An impassioned history of primary U.S. prose finds “entertaining historical perspective on these linguistic clashes.”
By STEPHEN JARVIS
The work that made Charles Dickens famous is the basis for a multilayered debut novel of 19th-century life and letters. Review by Adam Kirsch
Two novels “that exactly fill the season’s indefinable requirements” of engaging humor and coastal views. Review by Katherine A. Powers.
Greil Marcus’s month in review: Rihanna and the Splash Brothers triumph, while other national idols are called into question.
The author of “Blackout” talks with Amy Benfer about the cost of alcoholism, “the gray zone of consent,” and her memoir of addiction.
Essential reading selected by the author of “Blackout”.
Close-knit French cohorts examine the sacred nature of friendship within their shared lives, in the latest from the author of “The Unbearable Lightness of Being” and “The Joke”.
Fun new works from Jo Walton, Joanne M. Harris, and Martin Millar each place deities of the ancient world into modern narratives.
A woman on the run manuevers her way through the roughest patches of Scotland, armed with laconic wit and the will to survive.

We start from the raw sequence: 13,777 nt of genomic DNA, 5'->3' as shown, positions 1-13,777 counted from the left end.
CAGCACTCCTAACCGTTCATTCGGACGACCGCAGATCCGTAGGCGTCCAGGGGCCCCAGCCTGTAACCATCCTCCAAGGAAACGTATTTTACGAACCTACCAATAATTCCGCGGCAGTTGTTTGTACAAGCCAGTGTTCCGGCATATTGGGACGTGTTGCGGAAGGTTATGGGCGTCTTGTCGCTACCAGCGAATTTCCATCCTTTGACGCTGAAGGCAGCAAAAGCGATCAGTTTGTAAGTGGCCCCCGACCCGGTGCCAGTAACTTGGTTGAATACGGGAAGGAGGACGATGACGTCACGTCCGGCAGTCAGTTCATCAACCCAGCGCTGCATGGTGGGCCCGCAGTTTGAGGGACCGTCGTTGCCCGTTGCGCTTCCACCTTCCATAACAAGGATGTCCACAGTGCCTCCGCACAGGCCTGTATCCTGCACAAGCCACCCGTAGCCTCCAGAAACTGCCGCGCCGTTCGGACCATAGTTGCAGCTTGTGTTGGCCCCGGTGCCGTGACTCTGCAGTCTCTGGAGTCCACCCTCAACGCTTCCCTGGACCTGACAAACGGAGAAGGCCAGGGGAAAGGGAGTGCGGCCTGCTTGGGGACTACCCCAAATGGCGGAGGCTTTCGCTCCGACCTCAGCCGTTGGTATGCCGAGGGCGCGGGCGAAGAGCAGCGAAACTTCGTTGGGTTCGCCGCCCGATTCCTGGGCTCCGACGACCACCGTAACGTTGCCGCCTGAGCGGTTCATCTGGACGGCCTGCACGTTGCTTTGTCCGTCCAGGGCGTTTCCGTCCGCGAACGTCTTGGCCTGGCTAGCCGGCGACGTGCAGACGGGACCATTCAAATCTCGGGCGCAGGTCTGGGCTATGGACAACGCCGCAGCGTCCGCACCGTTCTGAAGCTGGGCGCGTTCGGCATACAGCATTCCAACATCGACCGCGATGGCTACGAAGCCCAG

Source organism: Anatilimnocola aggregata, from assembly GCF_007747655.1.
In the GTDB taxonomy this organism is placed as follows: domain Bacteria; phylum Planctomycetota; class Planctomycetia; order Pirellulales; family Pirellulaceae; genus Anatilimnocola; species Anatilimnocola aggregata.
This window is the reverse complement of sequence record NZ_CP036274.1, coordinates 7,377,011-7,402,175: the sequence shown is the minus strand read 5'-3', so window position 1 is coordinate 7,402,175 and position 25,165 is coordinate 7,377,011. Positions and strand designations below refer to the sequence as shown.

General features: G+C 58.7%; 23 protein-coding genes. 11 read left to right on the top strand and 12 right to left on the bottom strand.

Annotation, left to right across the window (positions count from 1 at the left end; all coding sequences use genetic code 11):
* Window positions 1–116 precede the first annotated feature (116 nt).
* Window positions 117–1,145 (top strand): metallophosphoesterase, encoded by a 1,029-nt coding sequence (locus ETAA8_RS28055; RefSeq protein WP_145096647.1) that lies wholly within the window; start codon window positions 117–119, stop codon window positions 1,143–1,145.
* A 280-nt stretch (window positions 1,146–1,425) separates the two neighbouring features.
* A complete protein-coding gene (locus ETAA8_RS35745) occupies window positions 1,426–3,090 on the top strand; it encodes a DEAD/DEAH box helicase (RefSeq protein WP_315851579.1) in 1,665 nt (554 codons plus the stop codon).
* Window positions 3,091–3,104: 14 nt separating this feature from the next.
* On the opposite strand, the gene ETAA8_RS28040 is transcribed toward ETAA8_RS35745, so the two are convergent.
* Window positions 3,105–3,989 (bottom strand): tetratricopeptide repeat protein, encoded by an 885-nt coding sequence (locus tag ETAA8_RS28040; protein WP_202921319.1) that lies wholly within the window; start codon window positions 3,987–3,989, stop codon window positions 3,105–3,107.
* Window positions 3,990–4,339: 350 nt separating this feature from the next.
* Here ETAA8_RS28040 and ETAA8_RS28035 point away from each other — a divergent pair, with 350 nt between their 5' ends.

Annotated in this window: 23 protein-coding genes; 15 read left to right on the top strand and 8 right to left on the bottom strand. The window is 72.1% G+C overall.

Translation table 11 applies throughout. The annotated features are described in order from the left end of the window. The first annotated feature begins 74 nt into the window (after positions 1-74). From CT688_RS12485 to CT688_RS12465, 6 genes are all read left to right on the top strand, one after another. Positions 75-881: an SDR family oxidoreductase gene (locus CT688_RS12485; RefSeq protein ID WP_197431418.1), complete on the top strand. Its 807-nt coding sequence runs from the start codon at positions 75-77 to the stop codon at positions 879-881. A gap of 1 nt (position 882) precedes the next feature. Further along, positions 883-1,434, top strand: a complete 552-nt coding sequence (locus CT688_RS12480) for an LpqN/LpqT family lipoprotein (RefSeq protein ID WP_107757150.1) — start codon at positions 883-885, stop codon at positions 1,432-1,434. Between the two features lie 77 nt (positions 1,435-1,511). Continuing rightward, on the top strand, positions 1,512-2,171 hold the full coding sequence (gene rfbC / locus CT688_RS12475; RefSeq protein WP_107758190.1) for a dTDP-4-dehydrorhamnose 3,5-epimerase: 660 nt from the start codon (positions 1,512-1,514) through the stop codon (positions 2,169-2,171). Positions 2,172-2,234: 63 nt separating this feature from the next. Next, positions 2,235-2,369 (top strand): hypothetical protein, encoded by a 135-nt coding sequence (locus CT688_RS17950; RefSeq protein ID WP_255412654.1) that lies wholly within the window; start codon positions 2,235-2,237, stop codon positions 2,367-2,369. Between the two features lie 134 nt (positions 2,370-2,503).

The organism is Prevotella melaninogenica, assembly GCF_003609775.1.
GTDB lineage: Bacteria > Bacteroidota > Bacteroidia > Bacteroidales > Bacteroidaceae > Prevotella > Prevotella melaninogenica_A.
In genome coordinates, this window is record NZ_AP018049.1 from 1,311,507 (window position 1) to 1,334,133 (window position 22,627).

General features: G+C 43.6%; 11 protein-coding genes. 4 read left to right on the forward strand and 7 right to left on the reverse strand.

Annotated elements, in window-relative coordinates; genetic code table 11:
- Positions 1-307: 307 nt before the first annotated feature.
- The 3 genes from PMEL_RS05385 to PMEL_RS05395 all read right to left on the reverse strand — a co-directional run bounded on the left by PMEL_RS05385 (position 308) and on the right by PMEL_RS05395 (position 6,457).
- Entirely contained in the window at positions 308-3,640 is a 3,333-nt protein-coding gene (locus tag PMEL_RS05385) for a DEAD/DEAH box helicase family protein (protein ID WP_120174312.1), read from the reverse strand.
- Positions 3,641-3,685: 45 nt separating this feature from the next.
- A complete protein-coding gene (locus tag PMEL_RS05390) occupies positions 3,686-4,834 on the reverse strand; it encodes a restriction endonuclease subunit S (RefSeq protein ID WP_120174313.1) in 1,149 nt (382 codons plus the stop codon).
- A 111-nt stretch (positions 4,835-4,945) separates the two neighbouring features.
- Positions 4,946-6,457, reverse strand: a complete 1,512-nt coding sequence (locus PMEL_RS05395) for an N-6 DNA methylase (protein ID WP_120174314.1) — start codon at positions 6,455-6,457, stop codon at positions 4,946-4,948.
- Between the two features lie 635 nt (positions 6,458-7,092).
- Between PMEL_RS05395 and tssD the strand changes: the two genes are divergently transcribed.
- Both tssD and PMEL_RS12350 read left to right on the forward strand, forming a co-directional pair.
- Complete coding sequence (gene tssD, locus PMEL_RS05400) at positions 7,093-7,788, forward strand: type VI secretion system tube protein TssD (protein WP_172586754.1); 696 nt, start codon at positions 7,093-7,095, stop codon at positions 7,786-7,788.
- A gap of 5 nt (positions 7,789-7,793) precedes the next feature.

20 years ago this week: the U.S. and Russia form the International Space Station, and with it “a new era of friendship and cooperation.”
65 years ago this week: the start of the Korean War, “a puzzling, gray, very distant conflict.”
An aviator’s memoir of life above the clouds, and what it says about our relation to heavens and Earth. Review by Peter Lewis.
A trio of novelists from around the globe talk about what it means to write across languages, cultures and history. A Discover Great New Writers event.
Vladimir Nabokov began his literary career in the world of Russian exiles in Paris. But it was the U.S. that gave him his most enduring subject. Review by Alex Beam.
A jailed drug kingpin and a former DEA agent-turned-beekeeper face off amidst the sprawling violence of the drug trade. Review by Anna Mundow.
Synchronize your watching.